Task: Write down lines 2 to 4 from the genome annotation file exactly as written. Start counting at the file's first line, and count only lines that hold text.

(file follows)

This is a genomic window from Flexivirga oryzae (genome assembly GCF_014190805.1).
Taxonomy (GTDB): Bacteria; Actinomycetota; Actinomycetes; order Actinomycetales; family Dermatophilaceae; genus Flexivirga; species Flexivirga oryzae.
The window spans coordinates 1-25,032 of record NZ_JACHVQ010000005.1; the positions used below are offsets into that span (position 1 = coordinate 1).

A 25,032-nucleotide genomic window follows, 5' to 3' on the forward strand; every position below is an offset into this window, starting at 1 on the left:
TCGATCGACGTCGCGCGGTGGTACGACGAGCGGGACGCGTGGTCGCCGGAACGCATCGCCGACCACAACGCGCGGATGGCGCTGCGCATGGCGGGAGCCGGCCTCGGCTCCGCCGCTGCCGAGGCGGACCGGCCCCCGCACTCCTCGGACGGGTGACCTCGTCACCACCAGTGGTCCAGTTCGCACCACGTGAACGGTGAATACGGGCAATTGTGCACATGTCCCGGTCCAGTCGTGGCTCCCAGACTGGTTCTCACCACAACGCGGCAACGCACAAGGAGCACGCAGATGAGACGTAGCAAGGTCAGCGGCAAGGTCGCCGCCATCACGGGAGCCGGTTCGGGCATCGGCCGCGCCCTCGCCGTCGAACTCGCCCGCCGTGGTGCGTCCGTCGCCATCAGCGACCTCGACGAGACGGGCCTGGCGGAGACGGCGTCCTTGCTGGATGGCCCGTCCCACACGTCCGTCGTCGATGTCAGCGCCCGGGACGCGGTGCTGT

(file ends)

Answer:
Taxonomy (GTDB): Bacteria; Actinomycetota; Actinomycetes; order Actinomycetales; family Dermatophilaceae; genus Flexivirga; species Flexivirga oryzae.
The window spans coordinates 1-25,032 of record NZ_JACHVQ010000005.1; the positions used below are offsets into that span (position 1 = coordinate 1).

A 25,032-nucleotide genomic window follows, 5' to 3' on the forward strand; every position below is an offset into this window, starting at 1 on the left: